Tuesday, January 08, 2008

More on RDA and "literals"

I did spend time looking over the RDA Element Analysis for its use of "literal" and "non-literal." (I know that to some of you this will seem like nit-picking, but trust me that in the end it will matter.) Let me start by giving my definition of "literal" and "non-literal":

literal: an alphanumeric string representing a value.
example: "Moby Dick, or The whale"
example: "Herman Melville"
example: "ISBN:123456789x"

non-literal: a surrogate for the value itself.
example: uri:lccn: n 79006936 [identifies the LC name authorities record for Person Herman Melville]
example: http://authoritylists.info/uri/RDACarr/1052 [identifies RDA carrier type "volume"]

In programming, non-literals are those data elements that you give a name to. This means that in programming you are mainly working with non-literals:

mainTitle = 245ab

In data records, the values are often literals:

dc:title = "Moby Dick"

When we think about RDA and the literal/non-literal difference, we have some choices. RDA could treat every value as a literal, and let another standard, the data standard, define some as non-literals. This would provide for the maximum flexibility for implementing RDA.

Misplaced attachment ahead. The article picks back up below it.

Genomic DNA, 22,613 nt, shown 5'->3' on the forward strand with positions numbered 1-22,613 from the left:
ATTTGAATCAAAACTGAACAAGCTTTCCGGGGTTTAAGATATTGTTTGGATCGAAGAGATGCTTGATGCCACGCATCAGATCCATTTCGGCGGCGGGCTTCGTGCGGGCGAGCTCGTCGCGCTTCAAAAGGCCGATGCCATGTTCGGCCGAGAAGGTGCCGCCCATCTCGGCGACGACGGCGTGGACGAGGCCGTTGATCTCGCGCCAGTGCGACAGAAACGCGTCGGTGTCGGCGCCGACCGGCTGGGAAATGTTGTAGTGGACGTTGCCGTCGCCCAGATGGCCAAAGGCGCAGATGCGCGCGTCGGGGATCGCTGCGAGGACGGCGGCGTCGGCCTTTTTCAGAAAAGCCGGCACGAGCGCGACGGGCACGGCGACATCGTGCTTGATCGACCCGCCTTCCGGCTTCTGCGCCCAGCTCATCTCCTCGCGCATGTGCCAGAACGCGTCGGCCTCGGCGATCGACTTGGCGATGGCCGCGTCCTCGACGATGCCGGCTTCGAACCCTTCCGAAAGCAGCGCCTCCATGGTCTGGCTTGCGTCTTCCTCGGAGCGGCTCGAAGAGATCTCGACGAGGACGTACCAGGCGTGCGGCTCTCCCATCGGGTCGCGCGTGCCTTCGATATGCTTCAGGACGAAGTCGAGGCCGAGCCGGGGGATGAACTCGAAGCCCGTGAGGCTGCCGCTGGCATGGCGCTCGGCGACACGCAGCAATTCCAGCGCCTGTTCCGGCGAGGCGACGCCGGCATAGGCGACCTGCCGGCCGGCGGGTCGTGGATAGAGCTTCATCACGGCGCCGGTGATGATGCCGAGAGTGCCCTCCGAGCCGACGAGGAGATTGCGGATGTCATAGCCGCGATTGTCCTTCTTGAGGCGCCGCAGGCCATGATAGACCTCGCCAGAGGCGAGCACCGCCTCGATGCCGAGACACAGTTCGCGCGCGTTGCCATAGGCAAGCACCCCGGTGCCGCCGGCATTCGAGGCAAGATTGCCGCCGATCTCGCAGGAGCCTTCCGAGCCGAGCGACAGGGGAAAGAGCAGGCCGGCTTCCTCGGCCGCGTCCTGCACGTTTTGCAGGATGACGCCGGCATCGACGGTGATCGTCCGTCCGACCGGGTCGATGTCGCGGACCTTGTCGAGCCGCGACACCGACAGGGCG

Another possibility is that RDA could define some elements, such as the vocabulary lists included in RDA, as non-literals. These are, indeed, defined as non-literals in the RDA Element Analysis. This would mean that any use of RDA would need to define vocabularies for those data elements, and would have to assign those vocabularies and their entries with identifiers.

There are data elements that might be a literal in one implementation, and a non-literal in another. Author names are an example of this. Today we actually embed the author name as a literal in our MARC records; in the future we could use an identifier to link to an author record, as shown in the example above. Whether or not something is a literal is often a matter of implementation.

There are some data elements, or pieces of information that we think of as single data elements, that could be a combination of a literal and a non-literal. We already have this in the MARC record in the date element in the 008 field. The date itself is a literal ("1984"); it's just a string of numbers. Included with the date is a code that tells you what kind of date it is (single, range, copyright date). The same could be true of the extent statement: "345 p." could consist of a literal ("345") and a code for the unit (pages or leaves or volumes, etc.).